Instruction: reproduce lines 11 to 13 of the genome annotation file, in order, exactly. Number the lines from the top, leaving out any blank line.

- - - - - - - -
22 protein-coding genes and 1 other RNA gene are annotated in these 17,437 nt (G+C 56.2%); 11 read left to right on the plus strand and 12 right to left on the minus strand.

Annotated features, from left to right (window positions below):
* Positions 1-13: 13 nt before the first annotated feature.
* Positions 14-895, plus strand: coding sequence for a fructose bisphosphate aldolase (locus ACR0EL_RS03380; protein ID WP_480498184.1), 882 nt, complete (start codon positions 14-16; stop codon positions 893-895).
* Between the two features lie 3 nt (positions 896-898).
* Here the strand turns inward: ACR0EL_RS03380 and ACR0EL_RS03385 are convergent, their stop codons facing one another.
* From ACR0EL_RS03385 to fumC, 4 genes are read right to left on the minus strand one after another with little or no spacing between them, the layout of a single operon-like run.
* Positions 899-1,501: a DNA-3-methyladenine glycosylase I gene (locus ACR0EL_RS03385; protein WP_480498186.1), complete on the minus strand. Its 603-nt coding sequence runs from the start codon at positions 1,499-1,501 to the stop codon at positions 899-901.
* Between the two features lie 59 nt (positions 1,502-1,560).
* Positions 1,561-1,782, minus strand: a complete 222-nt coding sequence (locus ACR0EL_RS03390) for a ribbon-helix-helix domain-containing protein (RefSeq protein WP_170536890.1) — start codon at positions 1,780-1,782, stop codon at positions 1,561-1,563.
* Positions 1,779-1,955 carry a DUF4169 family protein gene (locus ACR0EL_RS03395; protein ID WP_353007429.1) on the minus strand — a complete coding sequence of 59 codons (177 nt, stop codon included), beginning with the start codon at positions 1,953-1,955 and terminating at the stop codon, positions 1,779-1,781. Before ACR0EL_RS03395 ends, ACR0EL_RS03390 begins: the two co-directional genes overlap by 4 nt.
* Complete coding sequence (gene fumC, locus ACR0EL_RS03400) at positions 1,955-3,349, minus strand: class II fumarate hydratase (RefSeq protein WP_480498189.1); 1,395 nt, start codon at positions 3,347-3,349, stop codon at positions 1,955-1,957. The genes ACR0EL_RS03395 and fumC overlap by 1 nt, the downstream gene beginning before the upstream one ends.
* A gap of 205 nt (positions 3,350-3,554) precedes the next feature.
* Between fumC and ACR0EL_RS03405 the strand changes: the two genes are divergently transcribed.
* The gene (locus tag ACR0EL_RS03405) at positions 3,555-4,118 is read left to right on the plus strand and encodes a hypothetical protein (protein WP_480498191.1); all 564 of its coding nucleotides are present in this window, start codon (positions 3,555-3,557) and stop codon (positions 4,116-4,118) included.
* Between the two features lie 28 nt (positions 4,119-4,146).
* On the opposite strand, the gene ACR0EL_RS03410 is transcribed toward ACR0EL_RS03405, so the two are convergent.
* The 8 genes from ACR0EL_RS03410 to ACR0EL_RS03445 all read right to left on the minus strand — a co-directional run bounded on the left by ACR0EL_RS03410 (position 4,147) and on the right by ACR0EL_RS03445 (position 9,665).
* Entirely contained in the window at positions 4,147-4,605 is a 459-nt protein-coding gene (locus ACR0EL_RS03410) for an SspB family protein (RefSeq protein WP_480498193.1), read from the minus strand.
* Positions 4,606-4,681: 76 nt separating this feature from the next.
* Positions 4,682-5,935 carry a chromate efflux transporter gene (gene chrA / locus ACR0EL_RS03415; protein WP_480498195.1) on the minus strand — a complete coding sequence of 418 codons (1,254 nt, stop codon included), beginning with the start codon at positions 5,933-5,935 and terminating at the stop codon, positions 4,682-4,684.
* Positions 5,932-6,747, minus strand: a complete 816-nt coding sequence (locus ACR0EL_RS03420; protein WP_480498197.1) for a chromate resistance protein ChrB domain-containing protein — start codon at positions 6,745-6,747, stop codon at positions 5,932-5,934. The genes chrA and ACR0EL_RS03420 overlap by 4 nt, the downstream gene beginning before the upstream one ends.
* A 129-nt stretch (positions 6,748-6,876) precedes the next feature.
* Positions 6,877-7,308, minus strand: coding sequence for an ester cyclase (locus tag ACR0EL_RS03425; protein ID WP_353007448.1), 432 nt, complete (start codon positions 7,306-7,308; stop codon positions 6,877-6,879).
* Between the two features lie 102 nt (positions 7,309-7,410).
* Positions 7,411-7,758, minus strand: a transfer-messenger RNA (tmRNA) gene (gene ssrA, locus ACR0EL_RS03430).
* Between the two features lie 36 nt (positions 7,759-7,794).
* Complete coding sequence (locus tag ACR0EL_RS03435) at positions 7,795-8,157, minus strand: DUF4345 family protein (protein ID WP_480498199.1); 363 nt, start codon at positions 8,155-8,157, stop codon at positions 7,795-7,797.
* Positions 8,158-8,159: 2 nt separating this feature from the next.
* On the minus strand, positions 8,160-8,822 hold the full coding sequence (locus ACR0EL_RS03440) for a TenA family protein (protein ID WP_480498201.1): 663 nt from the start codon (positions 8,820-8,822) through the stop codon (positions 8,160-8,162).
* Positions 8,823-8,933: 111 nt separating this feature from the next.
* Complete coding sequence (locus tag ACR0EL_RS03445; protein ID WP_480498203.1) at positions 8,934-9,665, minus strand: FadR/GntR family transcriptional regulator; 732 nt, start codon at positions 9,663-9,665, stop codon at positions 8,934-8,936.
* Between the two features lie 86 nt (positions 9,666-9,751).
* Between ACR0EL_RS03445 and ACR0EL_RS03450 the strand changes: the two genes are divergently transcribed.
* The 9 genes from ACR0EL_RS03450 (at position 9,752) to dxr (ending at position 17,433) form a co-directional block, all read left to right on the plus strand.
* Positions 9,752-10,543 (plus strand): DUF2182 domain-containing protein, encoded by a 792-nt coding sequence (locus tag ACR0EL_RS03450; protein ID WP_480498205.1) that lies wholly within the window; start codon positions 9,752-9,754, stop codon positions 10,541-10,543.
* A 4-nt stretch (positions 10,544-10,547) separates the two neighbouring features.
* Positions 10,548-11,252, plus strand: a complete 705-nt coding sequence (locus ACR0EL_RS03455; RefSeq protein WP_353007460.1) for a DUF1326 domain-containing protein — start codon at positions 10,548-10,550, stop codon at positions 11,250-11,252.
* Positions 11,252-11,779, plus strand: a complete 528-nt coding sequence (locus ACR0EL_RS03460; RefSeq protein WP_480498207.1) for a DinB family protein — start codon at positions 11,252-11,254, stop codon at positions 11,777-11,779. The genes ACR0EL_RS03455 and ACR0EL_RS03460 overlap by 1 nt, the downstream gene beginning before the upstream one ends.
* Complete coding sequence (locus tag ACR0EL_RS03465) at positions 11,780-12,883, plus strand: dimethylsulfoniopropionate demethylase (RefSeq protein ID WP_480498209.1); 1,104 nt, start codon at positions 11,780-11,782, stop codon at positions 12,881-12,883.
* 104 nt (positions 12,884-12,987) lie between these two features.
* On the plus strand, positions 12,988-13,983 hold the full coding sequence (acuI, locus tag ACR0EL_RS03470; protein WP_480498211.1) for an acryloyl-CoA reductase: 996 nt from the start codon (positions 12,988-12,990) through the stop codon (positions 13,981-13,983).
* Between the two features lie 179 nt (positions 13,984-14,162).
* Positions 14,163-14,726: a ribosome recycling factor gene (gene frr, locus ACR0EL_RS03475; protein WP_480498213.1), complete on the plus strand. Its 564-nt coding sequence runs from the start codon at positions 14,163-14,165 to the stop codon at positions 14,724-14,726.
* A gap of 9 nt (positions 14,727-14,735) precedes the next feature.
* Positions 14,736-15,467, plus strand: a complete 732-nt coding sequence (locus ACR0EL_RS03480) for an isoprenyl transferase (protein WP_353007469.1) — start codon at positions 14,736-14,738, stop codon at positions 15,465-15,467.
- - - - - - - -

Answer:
* Positions 1,779-1,955 carry a DUF4169 family protein gene (locus ACR0EL_RS03395; protein ID WP_353007429.1) on the minus strand — a complete coding sequence of 59 codons (177 nt, stop codon included), beginning with the start codon at positions 1,953-1,955 and terminating at the stop codon, positions 1,779-1,781. Before ACR0EL_RS03395 ends, ACR0EL_RS03390 begins: the two co-directional genes overlap by 4 nt.
* Complete coding sequence (gene fumC, locus ACR0EL_RS03400) at positions 1,955-3,349, minus strand: class II fumarate hydratase (RefSeq protein WP_480498189.1); 1,395 nt, start codon at positions 3,347-3,349, stop codon at positions 1,955-1,957. The genes ACR0EL_RS03395 and fumC overlap by 1 nt, the downstream gene beginning before the upstream one ends.
* A gap of 205 nt (positions 3,350-3,554) precedes the next feature.